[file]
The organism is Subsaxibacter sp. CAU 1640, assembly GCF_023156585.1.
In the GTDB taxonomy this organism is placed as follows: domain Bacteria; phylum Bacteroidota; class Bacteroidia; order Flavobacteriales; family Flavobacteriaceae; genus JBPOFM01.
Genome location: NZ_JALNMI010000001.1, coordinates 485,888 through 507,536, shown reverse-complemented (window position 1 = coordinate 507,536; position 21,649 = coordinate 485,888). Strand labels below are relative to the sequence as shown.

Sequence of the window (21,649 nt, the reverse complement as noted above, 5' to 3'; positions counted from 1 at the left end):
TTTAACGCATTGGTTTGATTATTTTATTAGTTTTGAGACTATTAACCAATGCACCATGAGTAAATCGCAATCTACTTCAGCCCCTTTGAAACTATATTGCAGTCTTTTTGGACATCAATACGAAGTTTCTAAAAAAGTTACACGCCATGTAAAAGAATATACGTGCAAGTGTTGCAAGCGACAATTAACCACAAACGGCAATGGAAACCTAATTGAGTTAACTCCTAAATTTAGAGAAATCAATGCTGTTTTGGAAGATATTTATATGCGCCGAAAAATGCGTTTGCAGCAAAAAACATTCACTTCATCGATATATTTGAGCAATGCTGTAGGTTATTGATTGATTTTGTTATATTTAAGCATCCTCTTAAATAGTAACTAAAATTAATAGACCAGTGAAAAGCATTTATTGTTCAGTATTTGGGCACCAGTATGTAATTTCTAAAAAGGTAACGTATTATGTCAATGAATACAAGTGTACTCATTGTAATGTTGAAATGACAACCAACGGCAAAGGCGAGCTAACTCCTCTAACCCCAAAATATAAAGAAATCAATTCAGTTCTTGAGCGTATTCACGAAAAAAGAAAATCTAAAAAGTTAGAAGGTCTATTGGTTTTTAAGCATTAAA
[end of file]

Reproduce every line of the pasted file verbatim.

The organism is Subsaxibacter sp. CAU 1640, assembly GCF_023156585.1.
In the GTDB taxonomy this organism is placed as follows: domain Bacteria; phylum Bacteroidota; class Bacteroidia; order Flavobacteriales; family Flavobacteriaceae; genus JBPOFM01.
Genome location: NZ_JALNMI010000001.1, coordinates 485,888 through 507,536, shown reverse-complemented (window position 1 = coordinate 507,536; position 21,649 = coordinate 485,888). Strand labels below are relative to the sequence as shown.

Sequence of the window (21,649 nt, the reverse complement as noted above, 5' to 3'; positions counted from 1 at the left end):
TTTAACGCATTGGTTTGATTATTTTATTAGTTTTGAGACTATTAACCAATGCACCATGAGTAAATCGCAATCTACTTCAGCCCCTTTGAAACTATATTGCAGTCTTTTTGGACATCAATACGAAGTTTCTAAAAAAGTTACACGCCATGTAAAAGAATATACGTGCAAGTGTTGCAAGCGACAATTAACCACAAACGGCAATGGAAACCTAATTGAGTTAACTCCTAAATTTAGAGAAATCAATGCTGTTTTGGAAGATATTTATATGCGCCGAAAAATGCGTTTGCAGCAAAAAACATTCACTTCATCGATATATTTGAGCAATGCTGTAGGTTATTGATTGATTTTGTTATATTTAAGCATCCTCTTAAATAGTAACTAAAATTAATAGACCAGTGAAAAGCATTTATTGTTCAGTATTTGGGCACCAGTATGTAATTTCTAAAAAGGTAACGTATTATGTCAATGAATACAAGTGTACTCATTGTAATGTTGAAATGACAACCAACGGCAAAGGCGAGCTAACTCCTCTAACCCCAAAATATAAAGAAATCAATTCAGTTCTTGAGCGTATTCACGAAAAAAGAAAATCTAAAAAGTTAGAAGGTCTATTGGTTTTTAAGCATTAAA